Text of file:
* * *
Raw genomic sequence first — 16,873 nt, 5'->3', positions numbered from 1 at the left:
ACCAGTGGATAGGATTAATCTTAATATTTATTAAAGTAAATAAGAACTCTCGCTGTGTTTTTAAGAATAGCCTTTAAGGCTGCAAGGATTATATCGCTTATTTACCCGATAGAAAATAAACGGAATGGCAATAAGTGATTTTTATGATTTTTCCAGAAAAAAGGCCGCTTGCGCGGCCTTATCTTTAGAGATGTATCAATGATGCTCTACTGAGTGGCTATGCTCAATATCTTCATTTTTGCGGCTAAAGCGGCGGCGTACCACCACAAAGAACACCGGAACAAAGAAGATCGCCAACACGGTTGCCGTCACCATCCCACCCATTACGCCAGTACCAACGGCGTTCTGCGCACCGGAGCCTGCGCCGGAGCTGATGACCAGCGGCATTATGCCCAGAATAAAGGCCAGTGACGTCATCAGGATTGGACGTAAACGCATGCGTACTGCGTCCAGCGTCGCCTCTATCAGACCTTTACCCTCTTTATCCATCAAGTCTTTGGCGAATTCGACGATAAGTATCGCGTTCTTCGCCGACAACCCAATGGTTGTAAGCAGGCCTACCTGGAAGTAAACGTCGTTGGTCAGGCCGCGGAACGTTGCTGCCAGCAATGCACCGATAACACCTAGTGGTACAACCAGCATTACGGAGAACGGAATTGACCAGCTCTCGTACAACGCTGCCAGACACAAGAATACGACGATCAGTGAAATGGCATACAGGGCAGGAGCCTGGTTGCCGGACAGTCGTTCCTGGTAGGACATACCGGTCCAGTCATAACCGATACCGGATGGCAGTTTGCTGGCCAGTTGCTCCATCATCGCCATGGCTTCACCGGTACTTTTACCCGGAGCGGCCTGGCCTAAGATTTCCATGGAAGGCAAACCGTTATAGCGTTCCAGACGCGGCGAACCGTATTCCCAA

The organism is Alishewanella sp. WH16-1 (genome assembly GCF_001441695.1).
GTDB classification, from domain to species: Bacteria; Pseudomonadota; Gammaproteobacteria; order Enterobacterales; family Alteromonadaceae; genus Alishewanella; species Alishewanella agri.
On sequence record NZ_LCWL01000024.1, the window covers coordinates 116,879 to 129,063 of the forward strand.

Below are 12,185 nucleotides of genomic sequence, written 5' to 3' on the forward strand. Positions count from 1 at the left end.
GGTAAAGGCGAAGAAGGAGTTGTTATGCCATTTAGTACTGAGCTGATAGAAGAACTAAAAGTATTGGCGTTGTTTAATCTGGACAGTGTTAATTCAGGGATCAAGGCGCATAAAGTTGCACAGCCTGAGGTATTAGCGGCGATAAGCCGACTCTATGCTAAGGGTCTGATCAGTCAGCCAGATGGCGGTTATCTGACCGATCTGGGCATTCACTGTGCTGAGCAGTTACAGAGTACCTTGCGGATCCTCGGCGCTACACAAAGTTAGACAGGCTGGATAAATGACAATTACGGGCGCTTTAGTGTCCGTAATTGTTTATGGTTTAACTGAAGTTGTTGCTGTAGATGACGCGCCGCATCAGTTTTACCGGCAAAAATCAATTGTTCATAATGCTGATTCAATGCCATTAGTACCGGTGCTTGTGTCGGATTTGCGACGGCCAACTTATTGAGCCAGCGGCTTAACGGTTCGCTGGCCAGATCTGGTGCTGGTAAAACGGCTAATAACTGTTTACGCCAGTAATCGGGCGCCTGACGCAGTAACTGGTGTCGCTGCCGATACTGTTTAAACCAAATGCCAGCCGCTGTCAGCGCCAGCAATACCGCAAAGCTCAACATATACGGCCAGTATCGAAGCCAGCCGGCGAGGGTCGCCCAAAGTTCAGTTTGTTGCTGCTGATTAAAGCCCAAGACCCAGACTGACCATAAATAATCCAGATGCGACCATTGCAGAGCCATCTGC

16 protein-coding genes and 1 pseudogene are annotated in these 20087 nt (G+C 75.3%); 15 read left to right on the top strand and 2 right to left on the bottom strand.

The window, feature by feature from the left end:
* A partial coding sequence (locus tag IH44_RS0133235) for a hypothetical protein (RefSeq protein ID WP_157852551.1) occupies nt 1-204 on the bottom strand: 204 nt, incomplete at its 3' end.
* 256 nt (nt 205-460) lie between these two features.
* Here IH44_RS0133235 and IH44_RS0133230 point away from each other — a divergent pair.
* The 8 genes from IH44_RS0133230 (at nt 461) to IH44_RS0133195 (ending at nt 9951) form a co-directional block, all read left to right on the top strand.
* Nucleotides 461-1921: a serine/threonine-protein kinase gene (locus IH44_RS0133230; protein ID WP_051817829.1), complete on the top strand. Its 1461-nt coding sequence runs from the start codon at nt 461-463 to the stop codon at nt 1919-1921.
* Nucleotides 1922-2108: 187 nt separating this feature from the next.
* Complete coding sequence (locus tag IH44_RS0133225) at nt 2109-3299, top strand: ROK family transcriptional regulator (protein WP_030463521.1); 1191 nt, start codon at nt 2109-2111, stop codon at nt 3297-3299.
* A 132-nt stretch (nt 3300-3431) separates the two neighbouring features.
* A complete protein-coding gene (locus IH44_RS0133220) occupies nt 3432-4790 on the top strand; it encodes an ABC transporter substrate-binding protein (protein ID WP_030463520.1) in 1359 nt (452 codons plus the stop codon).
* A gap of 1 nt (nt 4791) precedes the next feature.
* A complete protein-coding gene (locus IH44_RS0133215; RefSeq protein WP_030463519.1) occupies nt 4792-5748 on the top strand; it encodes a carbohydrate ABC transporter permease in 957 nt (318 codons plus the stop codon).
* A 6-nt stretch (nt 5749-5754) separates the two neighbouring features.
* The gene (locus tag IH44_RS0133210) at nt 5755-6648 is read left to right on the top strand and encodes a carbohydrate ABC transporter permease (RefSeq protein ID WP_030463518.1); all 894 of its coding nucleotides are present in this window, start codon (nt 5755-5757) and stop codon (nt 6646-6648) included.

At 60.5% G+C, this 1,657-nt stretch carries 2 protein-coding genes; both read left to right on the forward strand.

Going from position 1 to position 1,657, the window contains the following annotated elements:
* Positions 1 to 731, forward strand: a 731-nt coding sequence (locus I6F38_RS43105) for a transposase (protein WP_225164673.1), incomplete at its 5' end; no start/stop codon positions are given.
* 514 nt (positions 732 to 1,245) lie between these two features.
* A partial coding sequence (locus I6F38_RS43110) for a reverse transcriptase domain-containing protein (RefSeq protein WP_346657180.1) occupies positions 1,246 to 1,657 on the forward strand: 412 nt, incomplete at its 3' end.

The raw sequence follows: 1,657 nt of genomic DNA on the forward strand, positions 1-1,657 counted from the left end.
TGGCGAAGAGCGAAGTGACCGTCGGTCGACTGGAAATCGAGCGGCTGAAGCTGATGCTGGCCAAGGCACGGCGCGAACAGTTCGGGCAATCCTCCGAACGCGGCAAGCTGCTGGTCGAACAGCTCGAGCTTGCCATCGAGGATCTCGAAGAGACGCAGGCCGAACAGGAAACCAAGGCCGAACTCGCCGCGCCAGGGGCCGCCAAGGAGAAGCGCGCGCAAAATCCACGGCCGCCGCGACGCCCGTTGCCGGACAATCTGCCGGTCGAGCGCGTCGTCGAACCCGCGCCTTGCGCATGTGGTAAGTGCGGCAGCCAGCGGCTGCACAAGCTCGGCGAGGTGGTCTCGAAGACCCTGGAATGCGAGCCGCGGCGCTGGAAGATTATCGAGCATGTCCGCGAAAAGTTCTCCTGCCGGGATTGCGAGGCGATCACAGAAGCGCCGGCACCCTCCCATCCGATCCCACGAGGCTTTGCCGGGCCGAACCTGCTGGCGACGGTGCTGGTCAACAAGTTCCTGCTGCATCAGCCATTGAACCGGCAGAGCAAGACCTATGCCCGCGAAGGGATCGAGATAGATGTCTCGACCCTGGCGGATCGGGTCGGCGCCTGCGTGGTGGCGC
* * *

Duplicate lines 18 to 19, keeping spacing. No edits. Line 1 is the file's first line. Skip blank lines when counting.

* A complete protein-coding gene (locus IH44_RS0133220) occupies nt 3432-4790 on the top strand; it encodes an ABC transporter substrate-binding protein (protein ID WP_030463520.1) in 1359 nt (452 codons plus the stop codon).
* A gap of 1 nt (nt 4791) precedes the next feature.